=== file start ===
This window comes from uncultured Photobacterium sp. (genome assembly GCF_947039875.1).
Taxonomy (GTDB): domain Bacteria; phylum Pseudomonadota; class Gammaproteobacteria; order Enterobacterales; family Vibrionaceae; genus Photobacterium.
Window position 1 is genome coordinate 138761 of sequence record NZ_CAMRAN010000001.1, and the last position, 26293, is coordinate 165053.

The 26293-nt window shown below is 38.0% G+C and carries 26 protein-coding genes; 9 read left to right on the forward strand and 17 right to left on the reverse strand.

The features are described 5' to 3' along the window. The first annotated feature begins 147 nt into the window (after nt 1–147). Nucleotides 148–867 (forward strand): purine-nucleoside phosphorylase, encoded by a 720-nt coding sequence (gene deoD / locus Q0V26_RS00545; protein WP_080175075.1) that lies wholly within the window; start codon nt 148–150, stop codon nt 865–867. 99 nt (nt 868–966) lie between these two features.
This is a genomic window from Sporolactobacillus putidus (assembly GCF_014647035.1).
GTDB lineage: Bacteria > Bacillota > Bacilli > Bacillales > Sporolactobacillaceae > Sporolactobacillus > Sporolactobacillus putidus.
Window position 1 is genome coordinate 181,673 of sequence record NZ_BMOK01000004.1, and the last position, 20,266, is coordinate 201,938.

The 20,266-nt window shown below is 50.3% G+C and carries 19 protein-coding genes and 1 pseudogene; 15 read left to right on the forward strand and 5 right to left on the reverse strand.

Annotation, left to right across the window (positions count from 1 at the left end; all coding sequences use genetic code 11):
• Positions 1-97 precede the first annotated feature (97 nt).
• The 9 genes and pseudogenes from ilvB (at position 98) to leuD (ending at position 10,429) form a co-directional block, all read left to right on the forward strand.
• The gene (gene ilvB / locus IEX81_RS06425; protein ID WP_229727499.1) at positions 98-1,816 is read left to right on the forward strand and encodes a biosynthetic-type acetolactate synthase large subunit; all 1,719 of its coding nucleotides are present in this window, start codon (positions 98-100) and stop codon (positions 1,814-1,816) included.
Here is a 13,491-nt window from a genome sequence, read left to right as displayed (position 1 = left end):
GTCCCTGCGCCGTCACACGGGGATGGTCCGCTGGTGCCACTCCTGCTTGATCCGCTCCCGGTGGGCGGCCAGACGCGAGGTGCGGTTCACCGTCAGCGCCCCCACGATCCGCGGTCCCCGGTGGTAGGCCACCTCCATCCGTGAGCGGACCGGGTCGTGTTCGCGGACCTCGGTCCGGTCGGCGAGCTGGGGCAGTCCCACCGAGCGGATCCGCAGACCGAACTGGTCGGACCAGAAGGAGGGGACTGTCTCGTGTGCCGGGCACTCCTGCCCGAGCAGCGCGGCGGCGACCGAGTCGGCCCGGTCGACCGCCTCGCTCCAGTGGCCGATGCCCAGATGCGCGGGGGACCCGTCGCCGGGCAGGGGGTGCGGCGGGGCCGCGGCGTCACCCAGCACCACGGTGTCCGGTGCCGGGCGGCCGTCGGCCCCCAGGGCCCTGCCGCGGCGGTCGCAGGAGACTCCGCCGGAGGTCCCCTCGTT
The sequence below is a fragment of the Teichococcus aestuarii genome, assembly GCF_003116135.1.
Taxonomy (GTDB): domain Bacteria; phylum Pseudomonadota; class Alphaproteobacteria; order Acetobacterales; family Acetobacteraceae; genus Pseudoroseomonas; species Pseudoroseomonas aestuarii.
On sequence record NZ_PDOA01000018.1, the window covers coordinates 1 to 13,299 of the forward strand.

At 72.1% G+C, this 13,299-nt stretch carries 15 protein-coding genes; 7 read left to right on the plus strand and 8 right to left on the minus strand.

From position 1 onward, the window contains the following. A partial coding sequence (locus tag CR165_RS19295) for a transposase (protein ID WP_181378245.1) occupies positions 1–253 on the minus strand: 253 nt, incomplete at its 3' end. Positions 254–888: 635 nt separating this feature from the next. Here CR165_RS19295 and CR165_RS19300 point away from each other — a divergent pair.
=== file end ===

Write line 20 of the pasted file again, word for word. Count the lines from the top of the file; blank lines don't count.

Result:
From position 1 onward, the window contains the following. A partial coding sequence (locus tag CR165_RS19295) for a transposase (protein ID WP_181378245.1) occupies positions 1–253 on the minus strand: 253 nt, incomplete at its 3' end. Positions 254–888: 635 nt separating this feature from the next. Here CR165_RS19295 and CR165_RS19300 point away from each other — a divergent pair.